[SBE] FCC R & R 73.318: FM Blanketing Interference
mlangner at swcp.com
Sun Sep 20 13:19:56 EDT 2009
Hello Dennis !
I've had similar problems in a lengthy broadcast engineering career.
The most interesting one was a similarly powered station with only a 150
foot tower in the middle of our community, Albuquerque, New Mexico, about 40
It put so much RF into its own building, never mind the neighbors'
buildings, that when it turned on its transmitter, its own audio
equipment -- consoles, cart machines, etc. became useless.
So in a word, it could have its audio equipment working, or it could have
its RF equipment working, but not both at the same time. After their tech
folks couldn't make anything work, about 10 days of frustration for them, I
got a call from the station management asking for help. We had everything
working after one long day. And we'd gone through about 4 dozen 100 pf
What we did you will find successful -- but with one strong caveat. Once
you touch a member of the public's equipment, you'll be blamed for
everything that goes wrong with it for the lifetime of the public member's
Please bear in mind that "blanketing interference" is not audio
rectification. In the FCC's own words, "Mobile receivers and non-RF devices
such as tape recorders or hi-fi amplifiers (phonographs) are also excluded."
Still, being a "good neighbor" may make station management willing to assist
anyone who is being affected by the station's presence.
Your new best friends are going to be 100 pf disk ceramic capacitors and
Computer speakers: I've stopped both AM and FM from a number of them with
ferrite beads/toroid cores over the wires. Some have required 100 pf
capacitors at the input pin of the lowest level audio IC.
Electronic telephones: again ferrite beads/toroid cores, and in some cases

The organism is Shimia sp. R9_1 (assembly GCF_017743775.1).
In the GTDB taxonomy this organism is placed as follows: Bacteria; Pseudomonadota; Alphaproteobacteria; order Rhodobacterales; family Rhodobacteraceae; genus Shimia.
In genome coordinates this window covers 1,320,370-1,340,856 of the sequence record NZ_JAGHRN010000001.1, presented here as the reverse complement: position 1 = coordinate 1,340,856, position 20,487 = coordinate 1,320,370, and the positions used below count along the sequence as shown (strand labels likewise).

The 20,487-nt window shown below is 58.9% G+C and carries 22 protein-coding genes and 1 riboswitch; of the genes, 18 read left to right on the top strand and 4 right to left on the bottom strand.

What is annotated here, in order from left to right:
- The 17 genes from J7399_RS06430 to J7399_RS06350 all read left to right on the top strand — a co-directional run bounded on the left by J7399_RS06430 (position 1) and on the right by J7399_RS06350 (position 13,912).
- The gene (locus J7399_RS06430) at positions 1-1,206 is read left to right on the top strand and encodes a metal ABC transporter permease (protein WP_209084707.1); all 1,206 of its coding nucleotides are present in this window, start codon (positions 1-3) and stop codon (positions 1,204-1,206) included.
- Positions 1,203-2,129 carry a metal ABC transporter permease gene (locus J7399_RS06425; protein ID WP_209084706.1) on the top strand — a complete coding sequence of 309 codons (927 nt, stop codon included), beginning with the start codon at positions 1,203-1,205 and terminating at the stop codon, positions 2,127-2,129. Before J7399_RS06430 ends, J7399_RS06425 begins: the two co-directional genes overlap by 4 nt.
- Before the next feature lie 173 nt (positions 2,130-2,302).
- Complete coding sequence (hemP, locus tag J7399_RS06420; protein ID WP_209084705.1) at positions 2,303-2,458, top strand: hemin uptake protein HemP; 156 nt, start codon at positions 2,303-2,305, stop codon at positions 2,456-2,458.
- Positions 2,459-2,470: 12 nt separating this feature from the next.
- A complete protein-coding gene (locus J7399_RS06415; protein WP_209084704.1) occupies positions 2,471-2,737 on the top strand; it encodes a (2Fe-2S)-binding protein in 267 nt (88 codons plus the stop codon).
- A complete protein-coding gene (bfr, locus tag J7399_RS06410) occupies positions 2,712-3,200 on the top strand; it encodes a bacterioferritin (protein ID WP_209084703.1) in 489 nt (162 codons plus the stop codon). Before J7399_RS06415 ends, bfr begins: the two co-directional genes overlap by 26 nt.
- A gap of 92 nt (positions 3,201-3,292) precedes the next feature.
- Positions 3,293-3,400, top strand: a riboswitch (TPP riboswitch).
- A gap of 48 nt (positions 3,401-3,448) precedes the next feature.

I've bought more robust telephones for members of the public.
Garage door openers: usually operate at 315 or 27.255 mHz. Often they have
essentially no front ends. Stub "suckouts" can help -- please see the next
FM receiver overloading/desence. A "suckout" stub across the receiver
antenna terminals can work wonders. They're easy to make and are quite
cheap. My favorite use of the stubs was to remove the "beeping interfering
carrier" from cable TV signals that had this kind of intentional
interference on some pay channels, such as Showtime and HBO. Worked great!
You'll probably want 300 ohm balanced and 75/50 ohm unbalanced stubs
The plethora of cheap "no front end" tuners has made "blanketing
interference" more difficult to deal with.
Still, most of the complaints you'll get will not be "blanketing
interference," but will be audio rectification. Again, it's up to your
station management whether or not that's something the station should fix.
Keeping your synchronous AM down to an absolute minimum will also help!
Excellent reference for getting RF out of equipment -- the Amateur Radio
Relay League's "Radio Amateur Handbook."
Mike Langner, CPBE
From: sbe-bounces at sbe.org [mailto:sbe-bounces at sbe.org]On Behalf Of Dennis
Sent: Sunday, September 20, 2009 10:45 AM
To: 'sbe member discussion mail list'
Subject: [SBE] FCC R & R 73.318: FM Blanketing Interference
Hello to the collective brain:
I am now, for the first time in a nearly forty-year career, dealing with
FM RFI complaints from a new FM station facility (15kW ERP/ 400' HAAT).
These complaints include demodulated audio in PC speakers, garage door
openers that no longer work, as well as the customary "I can no longer pick
up a station I used to hear that's 95 miles away," etc. My experiences in
this area have all been with AM stations as the facilities over the years I'
ve had with FM have been operating from towers in wide-open farmland or in
the swamps of Florida (I always seemed to be the C.E. for an AM with its
site located in densely-populated residential areas). AM RFI in some
respects, is easier to resolve inasmuch as good grounding can resolve most
I'd like to hear of the experiences/solutions from all of you on this
board. I believe sharing these would be of benefit to all of us.
Dennis L Sloatman
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